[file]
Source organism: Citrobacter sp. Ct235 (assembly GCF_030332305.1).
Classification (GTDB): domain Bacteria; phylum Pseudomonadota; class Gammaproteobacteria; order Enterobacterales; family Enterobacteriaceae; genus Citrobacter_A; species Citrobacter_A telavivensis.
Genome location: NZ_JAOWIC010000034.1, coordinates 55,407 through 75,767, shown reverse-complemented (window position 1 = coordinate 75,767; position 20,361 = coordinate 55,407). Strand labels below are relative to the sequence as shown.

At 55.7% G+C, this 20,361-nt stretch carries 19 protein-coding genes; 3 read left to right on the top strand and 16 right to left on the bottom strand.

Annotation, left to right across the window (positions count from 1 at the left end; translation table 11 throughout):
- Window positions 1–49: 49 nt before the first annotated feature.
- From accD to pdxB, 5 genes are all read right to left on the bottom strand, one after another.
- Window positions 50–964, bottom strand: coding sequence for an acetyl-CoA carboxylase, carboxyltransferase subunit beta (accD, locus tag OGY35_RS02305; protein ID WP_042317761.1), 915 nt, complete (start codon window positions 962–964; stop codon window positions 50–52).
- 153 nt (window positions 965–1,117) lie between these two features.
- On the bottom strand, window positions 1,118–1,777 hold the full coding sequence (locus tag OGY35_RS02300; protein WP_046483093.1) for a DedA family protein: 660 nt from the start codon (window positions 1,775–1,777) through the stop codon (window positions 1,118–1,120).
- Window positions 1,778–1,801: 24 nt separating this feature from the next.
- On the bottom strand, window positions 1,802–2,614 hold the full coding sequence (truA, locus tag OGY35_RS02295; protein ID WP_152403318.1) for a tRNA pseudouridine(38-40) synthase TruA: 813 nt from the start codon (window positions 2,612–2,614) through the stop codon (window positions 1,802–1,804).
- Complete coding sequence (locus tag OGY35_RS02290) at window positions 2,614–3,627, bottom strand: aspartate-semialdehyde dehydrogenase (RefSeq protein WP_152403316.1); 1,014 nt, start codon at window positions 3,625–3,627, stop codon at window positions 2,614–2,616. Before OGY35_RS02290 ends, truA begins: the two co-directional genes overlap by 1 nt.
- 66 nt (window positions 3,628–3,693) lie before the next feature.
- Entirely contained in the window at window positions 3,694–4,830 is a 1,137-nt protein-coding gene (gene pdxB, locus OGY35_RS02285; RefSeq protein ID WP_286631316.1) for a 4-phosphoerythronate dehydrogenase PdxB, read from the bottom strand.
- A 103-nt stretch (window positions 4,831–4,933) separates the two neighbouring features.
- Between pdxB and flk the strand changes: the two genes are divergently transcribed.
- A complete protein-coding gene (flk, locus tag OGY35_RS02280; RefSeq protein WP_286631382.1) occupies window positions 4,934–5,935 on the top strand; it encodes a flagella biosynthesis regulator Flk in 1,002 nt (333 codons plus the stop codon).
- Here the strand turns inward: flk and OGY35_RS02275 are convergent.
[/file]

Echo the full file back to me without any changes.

Source organism: Citrobacter sp. Ct235 (assembly GCF_030332305.1).
Classification (GTDB): domain Bacteria; phylum Pseudomonadota; class Gammaproteobacteria; order Enterobacterales; family Enterobacteriaceae; genus Citrobacter_A; species Citrobacter_A telavivensis.
Genome location: NZ_JAOWIC010000034.1, coordinates 55,407 through 75,767, shown reverse-complemented (window position 1 = coordinate 75,767; position 20,361 = coordinate 55,407). Strand labels below are relative to the sequence as shown.

At 55.7% G+C, this 20,361-nt stretch carries 19 protein-coding genes; 3 read left to right on the top strand and 16 right to left on the bottom strand.

Annotation, left to right across the window (positions count from 1 at the left end; translation table 11 throughout):
- Window positions 1–49: 49 nt before the first annotated feature.
- From accD to pdxB, 5 genes are all read right to left on the bottom strand, one after another.
- Window positions 50–964, bottom strand: coding sequence for an acetyl-CoA carboxylase, carboxyltransferase subunit beta (accD, locus tag OGY35_RS02305; protein ID WP_042317761.1), 915 nt, complete (start codon window positions 962–964; stop codon window positions 50–52).
- 153 nt (window positions 965–1,117) lie between these two features.
- On the bottom strand, window positions 1,118–1,777 hold the full coding sequence (locus tag OGY35_RS02300; protein WP_046483093.1) for a DedA family protein: 660 nt from the start codon (window positions 1,775–1,777) through the stop codon (window positions 1,118–1,120).
- Window positions 1,778–1,801: 24 nt separating this feature from the next.
- On the bottom strand, window positions 1,802–2,614 hold the full coding sequence (truA, locus tag OGY35_RS02295; protein ID WP_152403318.1) for a tRNA pseudouridine(38-40) synthase TruA: 813 nt from the start codon (window positions 2,612–2,614) through the stop codon (window positions 1,802–1,804).
- Complete coding sequence (locus tag OGY35_RS02290) at window positions 2,614–3,627, bottom strand: aspartate-semialdehyde dehydrogenase (RefSeq protein WP_152403316.1); 1,014 nt, start codon at window positions 3,625–3,627, stop codon at window positions 2,614–2,616. Before OGY35_RS02290 ends, truA begins: the two co-directional genes overlap by 1 nt.
- 66 nt (window positions 3,628–3,693) lie before the next feature.
- Entirely contained in the window at window positions 3,694–4,830 is a 1,137-nt protein-coding gene (gene pdxB, locus OGY35_RS02285; RefSeq protein ID WP_286631316.1) for a 4-phosphoerythronate dehydrogenase PdxB, read from the bottom strand.
- A 103-nt stretch (window positions 4,831–4,933) separates the two neighbouring features.
- Between pdxB and flk the strand changes: the two genes are divergently transcribed.
- A complete protein-coding gene (flk, locus tag OGY35_RS02280; RefSeq protein WP_286631382.1) occupies window positions 4,934–5,935 on the top strand; it encodes a flagella biosynthesis regulator Flk in 1,002 nt (333 codons plus the stop codon).
- Here the strand turns inward: flk and OGY35_RS02275 are convergent.